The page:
Torklift doesn’t make any claims regarding range impacts– nor should they– but it is the big question, isn’t it? We purposely kept to a closer trip for our first excursion and found that we were slightly exceeding the energy usage we’d experienced on the same route in slightly warmer weather.
Overall the readings weren’t bad but definitely somewhere around 60 kwh/mile higher than before. We clocked 357 Wh/mile with a cruising speed around 70 mph with 4 people and 3 bikes on board. Best I can figure, that’s an increase of about 20% over our prior trip, but slowing down a bit would nearly close the gap– which is pretty startling, really.
If hauling bikes (or winter sporting gear) without giving yourself and your car a bump on the dome is a priority, a hitch rack is going to be your best play. For now, Torklift Central offers the only means to mount one and, quite frankly, they’ve done an astoundingly good job designing and making a rack for this niche market and should be commended for doing so without profiteering.
Their product’s quality is befitting that of the car it bolts on to. That said, The Undercover should be a standard part of the kit (or sold at cost if bundled with a hitch) and the installation is absolutely equal parts terrifying and daunting. I don’t think there is any way to more easily install anything that could match the EcoHitch’s specs but the additional costs of installation and locating a reputable place to do so should be considered as part of your purchase experience. Be forewarned– not all shops have the proper lifts to raise a car as wide as the Model S, so a visit beforehand would be wise.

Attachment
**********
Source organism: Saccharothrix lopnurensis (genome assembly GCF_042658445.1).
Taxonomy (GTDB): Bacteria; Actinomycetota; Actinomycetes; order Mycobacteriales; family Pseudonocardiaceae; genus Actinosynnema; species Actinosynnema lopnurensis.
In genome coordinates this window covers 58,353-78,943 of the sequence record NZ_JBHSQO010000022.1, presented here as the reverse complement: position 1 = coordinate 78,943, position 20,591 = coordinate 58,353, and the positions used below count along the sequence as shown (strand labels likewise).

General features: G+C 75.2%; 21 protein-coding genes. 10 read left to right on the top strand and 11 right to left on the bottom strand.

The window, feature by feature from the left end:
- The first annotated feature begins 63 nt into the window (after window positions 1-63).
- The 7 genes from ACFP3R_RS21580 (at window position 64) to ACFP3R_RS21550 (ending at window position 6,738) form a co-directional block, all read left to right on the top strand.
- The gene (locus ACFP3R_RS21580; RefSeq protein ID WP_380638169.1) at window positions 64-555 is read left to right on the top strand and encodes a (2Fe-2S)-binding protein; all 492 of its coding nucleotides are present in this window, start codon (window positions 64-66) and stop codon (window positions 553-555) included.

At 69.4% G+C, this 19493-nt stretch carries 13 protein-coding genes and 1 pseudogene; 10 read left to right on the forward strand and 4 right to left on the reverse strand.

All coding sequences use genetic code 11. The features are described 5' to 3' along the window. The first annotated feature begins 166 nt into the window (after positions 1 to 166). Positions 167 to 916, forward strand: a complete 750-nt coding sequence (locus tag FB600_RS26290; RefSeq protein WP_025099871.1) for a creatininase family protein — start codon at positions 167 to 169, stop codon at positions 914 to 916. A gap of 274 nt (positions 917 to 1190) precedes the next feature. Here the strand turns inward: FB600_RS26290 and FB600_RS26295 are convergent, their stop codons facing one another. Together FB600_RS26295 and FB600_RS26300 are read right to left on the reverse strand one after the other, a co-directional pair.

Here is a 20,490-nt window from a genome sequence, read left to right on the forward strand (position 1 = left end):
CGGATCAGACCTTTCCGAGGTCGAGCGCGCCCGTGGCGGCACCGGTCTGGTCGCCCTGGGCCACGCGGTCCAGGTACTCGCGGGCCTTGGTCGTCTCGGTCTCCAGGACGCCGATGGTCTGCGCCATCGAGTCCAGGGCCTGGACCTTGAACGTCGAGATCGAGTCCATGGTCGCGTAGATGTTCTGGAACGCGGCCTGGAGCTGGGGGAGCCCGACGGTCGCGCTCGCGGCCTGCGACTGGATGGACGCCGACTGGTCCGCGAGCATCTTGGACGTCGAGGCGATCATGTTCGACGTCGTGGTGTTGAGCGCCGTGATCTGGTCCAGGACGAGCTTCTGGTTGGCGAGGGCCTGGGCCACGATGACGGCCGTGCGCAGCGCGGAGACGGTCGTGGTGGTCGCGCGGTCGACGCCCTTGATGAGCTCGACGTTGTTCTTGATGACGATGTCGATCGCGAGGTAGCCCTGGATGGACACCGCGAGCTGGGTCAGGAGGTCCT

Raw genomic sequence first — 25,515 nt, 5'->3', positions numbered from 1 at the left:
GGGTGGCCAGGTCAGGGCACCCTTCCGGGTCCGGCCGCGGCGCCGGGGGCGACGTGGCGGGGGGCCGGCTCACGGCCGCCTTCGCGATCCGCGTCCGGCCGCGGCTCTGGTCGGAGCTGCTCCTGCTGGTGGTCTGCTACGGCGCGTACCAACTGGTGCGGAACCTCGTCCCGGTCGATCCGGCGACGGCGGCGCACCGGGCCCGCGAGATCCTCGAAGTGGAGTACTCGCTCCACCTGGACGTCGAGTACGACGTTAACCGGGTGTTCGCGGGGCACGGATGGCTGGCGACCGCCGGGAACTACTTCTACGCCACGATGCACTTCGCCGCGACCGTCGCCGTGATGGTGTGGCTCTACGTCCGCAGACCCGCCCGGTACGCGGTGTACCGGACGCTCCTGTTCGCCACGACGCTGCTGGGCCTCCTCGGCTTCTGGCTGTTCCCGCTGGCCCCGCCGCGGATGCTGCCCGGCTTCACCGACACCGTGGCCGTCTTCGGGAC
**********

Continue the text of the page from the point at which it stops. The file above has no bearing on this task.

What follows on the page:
Even if the market would become more crowded it’s hard to imagine anyone could improve on the design, quality or price, but the door is open a tiny crack for a good DIY solution and/or bundled wiring harness for those looking to actually tow.
The Tesla was always the best family car on the market and now with the hitch added, it can truly match wits with the typical family’s SUV.
Photo credit: TeslaPittsburgh